respond fully to the interrogatory within fourteen days of the date of this Order.
Request for Production No. 1
Helena Chemical asked Holcombe to produce “[a]ll documents related to Plaintiff’s
employment identified in Helena’s Fourth [sic] Set of Interrogatories.”
In his response,
Holcombe objected that the request was vague, ambiguous, and overly broad. Now, however, he
does not reassert or even discuss any of those objections. Thus, he has abandoned them. See
Stillwagon v. Innsbrook Golf & Marina, LLC, No. 2:13-CV-00018-D, 2014 WL 1652562, at *11
n.21 (E.D.N.C. Apr. 23, 2014) (finding defendants abandoned objections asserted in their
discovery responses by not reasserting them in their opposition to plaintiff’s motion to compel).
Instead, Holcombe now argues the requested documents are irrelevant.
He did not
timely assert that objection in his response, so it is overruled as waived. See Hall v. Sullivan,
231 F.R.D. 468, 474 (D. Md. 2005) (“[I]mplicit within Rule 34 is the requirement that objections
to document production requests must be stated with particularity in a timely answer, and that a
failure to do so may constitute a waiver . . . .”).
As Holcombe has failed to assert a valid objection, the Court hereby orders him to
respond fully to this request for production within fourteen days of this Order. 4
Request for Production No. 3
Helena Chemical asked Holcombe to produce copies of his federal and state tax returns
for the years 2007 to 2015. Holcombe did not object to the request. Instead, his response was
“Not in Plaintiff’s possession.”
Holcombe now objects to the request on the basis that his tax returns are irrelevant.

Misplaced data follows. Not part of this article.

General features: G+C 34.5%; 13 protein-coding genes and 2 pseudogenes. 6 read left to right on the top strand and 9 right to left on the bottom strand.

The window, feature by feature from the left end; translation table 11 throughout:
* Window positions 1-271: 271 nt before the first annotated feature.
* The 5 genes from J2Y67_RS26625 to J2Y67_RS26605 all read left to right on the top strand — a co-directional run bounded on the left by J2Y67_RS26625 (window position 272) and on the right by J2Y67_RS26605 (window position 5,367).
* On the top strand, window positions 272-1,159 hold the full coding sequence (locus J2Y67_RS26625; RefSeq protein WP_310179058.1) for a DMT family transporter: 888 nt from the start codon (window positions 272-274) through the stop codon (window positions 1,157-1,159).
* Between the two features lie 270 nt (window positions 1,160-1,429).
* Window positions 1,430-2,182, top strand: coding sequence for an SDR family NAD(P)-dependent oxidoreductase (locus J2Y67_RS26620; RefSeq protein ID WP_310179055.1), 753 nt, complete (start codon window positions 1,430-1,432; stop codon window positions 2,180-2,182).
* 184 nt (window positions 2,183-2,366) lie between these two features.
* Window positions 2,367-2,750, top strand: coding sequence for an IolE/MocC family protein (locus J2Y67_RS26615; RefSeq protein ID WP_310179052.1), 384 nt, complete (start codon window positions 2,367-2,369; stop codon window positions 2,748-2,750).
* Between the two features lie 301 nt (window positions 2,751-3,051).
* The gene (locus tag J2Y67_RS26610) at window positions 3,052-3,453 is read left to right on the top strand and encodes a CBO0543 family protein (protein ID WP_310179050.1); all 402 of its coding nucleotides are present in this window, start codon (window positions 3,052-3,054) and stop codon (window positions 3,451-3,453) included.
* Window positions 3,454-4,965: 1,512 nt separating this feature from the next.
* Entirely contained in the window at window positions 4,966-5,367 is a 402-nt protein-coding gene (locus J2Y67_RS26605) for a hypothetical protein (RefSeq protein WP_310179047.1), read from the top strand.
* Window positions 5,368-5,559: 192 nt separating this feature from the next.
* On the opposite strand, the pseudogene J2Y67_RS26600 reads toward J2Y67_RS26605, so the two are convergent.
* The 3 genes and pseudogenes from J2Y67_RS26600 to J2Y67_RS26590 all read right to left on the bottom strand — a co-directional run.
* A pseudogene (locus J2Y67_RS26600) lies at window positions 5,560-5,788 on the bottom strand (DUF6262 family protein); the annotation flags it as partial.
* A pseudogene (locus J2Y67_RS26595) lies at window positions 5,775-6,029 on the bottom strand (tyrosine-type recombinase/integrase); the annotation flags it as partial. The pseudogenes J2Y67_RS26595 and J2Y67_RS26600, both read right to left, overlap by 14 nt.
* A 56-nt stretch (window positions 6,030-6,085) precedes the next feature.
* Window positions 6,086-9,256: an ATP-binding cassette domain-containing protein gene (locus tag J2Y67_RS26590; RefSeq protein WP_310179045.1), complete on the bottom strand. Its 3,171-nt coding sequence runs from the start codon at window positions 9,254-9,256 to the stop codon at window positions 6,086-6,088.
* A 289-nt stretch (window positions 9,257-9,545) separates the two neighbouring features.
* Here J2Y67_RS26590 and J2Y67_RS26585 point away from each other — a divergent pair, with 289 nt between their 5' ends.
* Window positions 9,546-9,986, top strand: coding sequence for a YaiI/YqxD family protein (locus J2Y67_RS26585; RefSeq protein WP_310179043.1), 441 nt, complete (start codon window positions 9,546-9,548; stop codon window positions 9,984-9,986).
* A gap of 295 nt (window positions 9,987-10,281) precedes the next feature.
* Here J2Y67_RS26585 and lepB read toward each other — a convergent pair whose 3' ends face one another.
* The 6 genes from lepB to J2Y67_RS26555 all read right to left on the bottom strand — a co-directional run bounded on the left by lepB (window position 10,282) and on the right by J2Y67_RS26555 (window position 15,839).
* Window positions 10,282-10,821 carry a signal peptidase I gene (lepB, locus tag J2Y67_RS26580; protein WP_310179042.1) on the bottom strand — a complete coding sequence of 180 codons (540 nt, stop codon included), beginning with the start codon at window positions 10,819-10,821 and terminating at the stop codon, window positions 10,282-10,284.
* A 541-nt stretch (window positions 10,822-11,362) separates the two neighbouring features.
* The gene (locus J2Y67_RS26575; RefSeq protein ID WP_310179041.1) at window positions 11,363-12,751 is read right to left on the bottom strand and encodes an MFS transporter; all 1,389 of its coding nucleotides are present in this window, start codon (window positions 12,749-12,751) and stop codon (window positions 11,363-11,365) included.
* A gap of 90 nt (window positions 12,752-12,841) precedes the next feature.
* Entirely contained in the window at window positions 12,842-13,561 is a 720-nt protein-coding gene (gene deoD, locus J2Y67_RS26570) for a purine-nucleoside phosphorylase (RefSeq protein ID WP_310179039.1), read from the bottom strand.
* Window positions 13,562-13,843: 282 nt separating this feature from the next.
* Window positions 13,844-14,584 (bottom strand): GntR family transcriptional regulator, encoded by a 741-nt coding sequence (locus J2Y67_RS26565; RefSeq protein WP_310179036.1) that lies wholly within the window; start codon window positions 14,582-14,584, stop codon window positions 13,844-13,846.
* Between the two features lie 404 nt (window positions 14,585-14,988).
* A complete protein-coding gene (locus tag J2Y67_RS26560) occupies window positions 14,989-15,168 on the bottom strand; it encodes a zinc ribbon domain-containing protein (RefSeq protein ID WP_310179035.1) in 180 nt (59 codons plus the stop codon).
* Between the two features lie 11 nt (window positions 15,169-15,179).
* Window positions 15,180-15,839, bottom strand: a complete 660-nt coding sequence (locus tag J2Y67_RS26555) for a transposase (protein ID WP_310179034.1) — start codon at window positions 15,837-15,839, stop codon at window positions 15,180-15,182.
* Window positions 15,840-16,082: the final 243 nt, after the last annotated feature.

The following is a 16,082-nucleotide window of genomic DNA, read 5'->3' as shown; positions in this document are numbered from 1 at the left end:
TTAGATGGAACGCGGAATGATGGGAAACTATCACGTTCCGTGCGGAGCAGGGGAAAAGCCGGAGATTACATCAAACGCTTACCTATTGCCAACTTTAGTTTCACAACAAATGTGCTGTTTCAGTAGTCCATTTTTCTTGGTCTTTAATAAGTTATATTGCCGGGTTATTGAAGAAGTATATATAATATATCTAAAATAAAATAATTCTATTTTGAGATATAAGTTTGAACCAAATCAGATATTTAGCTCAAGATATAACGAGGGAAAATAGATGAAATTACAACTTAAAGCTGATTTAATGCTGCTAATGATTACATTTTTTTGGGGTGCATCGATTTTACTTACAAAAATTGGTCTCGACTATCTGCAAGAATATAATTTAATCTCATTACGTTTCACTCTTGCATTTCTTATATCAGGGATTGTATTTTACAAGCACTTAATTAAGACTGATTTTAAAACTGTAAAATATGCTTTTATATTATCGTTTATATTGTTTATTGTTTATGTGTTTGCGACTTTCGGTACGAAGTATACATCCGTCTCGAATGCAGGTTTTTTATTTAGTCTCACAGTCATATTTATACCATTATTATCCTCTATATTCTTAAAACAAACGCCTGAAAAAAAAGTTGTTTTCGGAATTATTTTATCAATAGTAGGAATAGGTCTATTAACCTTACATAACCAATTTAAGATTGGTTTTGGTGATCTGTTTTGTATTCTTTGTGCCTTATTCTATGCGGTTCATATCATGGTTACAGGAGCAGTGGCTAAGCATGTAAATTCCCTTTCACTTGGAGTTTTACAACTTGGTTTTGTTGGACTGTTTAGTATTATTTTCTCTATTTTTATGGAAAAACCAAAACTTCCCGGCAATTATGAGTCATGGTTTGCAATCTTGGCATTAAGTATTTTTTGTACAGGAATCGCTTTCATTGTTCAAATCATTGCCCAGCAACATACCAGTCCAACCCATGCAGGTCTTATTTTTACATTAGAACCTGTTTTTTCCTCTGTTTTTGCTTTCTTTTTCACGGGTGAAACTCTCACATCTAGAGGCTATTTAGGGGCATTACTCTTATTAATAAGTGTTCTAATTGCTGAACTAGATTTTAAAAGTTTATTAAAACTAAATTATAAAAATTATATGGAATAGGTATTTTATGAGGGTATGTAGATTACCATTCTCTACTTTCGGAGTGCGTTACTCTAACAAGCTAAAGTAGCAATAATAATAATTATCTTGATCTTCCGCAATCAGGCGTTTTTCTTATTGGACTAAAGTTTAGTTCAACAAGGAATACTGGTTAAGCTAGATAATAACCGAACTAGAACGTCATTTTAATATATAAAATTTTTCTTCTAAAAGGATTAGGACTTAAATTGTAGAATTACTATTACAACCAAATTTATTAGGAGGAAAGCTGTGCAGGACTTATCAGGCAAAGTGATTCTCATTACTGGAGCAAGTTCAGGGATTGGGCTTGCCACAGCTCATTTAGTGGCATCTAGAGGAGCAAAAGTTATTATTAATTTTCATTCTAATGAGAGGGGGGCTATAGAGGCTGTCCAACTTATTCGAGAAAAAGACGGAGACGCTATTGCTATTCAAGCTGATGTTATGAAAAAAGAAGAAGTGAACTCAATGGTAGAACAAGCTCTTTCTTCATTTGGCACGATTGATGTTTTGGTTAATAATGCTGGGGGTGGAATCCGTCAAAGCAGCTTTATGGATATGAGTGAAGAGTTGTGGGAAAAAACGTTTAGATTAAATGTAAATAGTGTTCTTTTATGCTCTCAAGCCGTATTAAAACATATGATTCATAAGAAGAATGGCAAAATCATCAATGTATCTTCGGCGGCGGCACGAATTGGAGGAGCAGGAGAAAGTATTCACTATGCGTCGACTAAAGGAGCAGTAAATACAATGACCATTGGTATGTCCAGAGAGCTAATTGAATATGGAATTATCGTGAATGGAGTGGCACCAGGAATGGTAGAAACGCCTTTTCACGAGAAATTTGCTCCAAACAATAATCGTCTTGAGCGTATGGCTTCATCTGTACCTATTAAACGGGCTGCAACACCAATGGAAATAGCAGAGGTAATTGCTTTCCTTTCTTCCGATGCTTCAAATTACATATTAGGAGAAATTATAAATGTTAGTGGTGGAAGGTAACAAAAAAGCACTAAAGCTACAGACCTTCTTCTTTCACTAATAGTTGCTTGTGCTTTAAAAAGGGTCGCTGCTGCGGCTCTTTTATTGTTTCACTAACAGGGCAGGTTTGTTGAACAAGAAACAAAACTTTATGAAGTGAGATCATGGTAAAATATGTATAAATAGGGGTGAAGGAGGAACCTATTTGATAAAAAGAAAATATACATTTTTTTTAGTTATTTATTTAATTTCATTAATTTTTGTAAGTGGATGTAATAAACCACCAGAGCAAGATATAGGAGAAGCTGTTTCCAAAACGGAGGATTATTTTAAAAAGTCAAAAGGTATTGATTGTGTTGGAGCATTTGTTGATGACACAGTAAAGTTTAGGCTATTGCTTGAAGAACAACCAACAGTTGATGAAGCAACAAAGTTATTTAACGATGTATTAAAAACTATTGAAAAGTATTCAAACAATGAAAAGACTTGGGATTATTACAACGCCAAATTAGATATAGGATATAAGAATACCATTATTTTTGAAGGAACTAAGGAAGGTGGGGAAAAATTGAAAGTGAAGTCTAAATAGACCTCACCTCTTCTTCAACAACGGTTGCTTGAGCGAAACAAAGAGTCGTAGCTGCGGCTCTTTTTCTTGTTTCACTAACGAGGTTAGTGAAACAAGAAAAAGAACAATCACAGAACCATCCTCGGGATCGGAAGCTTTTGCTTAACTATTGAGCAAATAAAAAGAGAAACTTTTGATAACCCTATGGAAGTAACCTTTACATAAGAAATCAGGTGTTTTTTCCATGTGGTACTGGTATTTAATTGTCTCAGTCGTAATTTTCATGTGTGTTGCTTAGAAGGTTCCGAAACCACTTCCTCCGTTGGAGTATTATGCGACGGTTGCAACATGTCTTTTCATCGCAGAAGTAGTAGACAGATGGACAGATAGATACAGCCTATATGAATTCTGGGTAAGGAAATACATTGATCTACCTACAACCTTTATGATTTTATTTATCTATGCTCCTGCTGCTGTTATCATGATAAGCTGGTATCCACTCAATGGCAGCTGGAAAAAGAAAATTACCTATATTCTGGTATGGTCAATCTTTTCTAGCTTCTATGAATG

Again, this objection comes too late and thus is overruled as waived. Holcombe shall produce
the requested tax returns within fourteen days of the date of this Order.
Award of Costs and Attorney’s Fees
Helena Chemical asks for an award of attorney’s fees and costs it incurred in connection
with its motion. Within five days of this Order, Helena Chemical shall provide the Court and
Holcombe a statement of expenses it seeks to recover. Holcombe shall thereafter have five days
to submit a brief asserting any arguments he may have for why those expenses should not be
awarded. See Fed. R. Civ. P. 35(a)(5).
As part of that compliance, Holcombe shall obtain, or allow Helena Chemical’s counsel to obtain, the
employment history information Helena Chemical seeks from the South Carolina Department of Employment and
Holcombe’s Motion to Amend the Complaint
Finally, because Helena Chemical consents, Holcombe’s motion for leave to file an
amended complaint is granted. He may file the proposed amended pleading within five days of
the date of this Order.
Therefore, it is ORDERED that Holcombe’s motion to compel is DENIED without
prejudice, that Helena Chemical’s motion to compel is GRANTED, and that Holcombe’s motion
to amend is GRANTED.
AND IT IS SO ORDERED.
February 23, 2017
Charleston, South Carolina